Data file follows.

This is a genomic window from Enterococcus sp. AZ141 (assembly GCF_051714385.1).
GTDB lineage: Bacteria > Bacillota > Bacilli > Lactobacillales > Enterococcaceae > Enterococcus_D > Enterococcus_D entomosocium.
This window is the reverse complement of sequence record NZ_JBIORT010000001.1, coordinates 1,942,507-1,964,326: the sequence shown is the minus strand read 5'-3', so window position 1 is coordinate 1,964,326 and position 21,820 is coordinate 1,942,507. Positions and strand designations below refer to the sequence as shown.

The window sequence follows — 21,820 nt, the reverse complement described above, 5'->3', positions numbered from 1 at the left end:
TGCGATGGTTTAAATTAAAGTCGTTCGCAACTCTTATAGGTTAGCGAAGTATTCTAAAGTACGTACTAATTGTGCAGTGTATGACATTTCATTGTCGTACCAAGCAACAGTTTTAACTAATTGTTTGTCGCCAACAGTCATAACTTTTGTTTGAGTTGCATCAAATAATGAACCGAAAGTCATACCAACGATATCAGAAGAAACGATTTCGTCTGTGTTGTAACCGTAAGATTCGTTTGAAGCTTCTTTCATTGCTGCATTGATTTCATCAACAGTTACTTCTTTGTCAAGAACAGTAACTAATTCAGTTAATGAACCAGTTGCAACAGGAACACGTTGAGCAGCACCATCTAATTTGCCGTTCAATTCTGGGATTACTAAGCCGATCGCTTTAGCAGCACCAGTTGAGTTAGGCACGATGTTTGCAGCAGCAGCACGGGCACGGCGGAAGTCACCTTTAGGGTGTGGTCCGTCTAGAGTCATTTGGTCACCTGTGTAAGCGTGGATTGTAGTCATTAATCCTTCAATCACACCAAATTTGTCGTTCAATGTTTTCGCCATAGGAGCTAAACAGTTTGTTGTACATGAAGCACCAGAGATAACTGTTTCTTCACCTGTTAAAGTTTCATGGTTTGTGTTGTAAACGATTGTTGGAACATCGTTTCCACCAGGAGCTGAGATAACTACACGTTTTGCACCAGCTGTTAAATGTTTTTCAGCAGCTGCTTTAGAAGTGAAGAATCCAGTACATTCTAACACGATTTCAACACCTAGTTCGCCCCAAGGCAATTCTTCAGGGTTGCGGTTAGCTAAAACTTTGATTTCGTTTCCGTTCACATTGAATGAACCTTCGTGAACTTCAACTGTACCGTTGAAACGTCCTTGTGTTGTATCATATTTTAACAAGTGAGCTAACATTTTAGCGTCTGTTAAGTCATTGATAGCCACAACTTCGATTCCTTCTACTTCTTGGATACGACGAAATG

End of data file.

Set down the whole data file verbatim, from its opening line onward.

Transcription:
This is a genomic window from Enterococcus sp. AZ141 (assembly GCF_051714385.1).
GTDB lineage: Bacteria > Bacillota > Bacilli > Lactobacillales > Enterococcaceae > Enterococcus_D > Enterococcus_D entomosocium.
This window is the reverse complement of sequence record NZ_JBIORT010000001.1, coordinates 1,942,507-1,964,326: the sequence shown is the minus strand read 5'-3', so window position 1 is coordinate 1,964,326 and position 21,820 is coordinate 1,942,507. Positions and strand designations below refer to the sequence as shown.

The window sequence follows — 21,820 nt, the reverse complement described above, 5'->3', positions numbered from 1 at the left end:
TGCGATGGTTTAAATTAAAGTCGTTCGCAACTCTTATAGGTTAGCGAAGTATTCTAAAGTACGTACTAATTGTGCAGTGTATGACATTTCATTGTCGTACCAAGCAACAGTTTTAACTAATTGTTTGTCGCCAACAGTCATAACTTTTGTTTGAGTTGCATCAAATAATGAACCGAAAGTCATACCAACGATATCAGAAGAAACGATTTCGTCTGTGTTGTAACCGTAAGATTCGTTTGAAGCTTCTTTCATTGCTGCATTGATTTCATCAACAGTTACTTCTTTGTCAAGAACAGTAACTAATTCAGTTAATGAACCAGTTGCAACAGGAACACGTTGAGCAGCACCATCTAATTTGCCGTTCAATTCTGGGATTACTAAGCCGATCGCTTTAGCAGCACCAGTTGAGTTAGGCACGATGTTTGCAGCAGCAGCACGGGCACGGCGGAAGTCACCTTTAGGGTGTGGTCCGTCTAGAGTCATTTGGTCACCTGTGTAAGCGTGGATTGTAGTCATTAATCCTTCAATCACACCAAATTTGTCGTTCAATGTTTTCGCCATAGGAGCTAAACAGTTTGTTGTACATGAAGCACCAGAGATAACTGTTTCTTCACCTGTTAAAGTTTCATGGTTTGTGTTGTAAACGATTGTTGGAACATCGTTTCCACCAGGAGCTGAGATAACTACACGTTTTGCACCAGCTGTTAAATGTTTTTCAGCAGCTGCTTTAGAAGTGAAGAATCCAGTACATTCTAACACGATTTCAACACCTAGTTCGCCCCAAGGCAATTCTTCAGGGTTGCGGTTAGCTAAAACTTTGATTTCGTTTCCGTTCACATTGAATGAACCTTCGTGAACTTCAACTGTACCGTTGAAACGTCCTTGTGTTGTATCATATTTTAACAAGTGAGCTAACATTTTAGCGTCTGTTAAGTCATTGATAGCCACAACTTCGATTCCTTCTACTTCTTGGATACGACGAAATG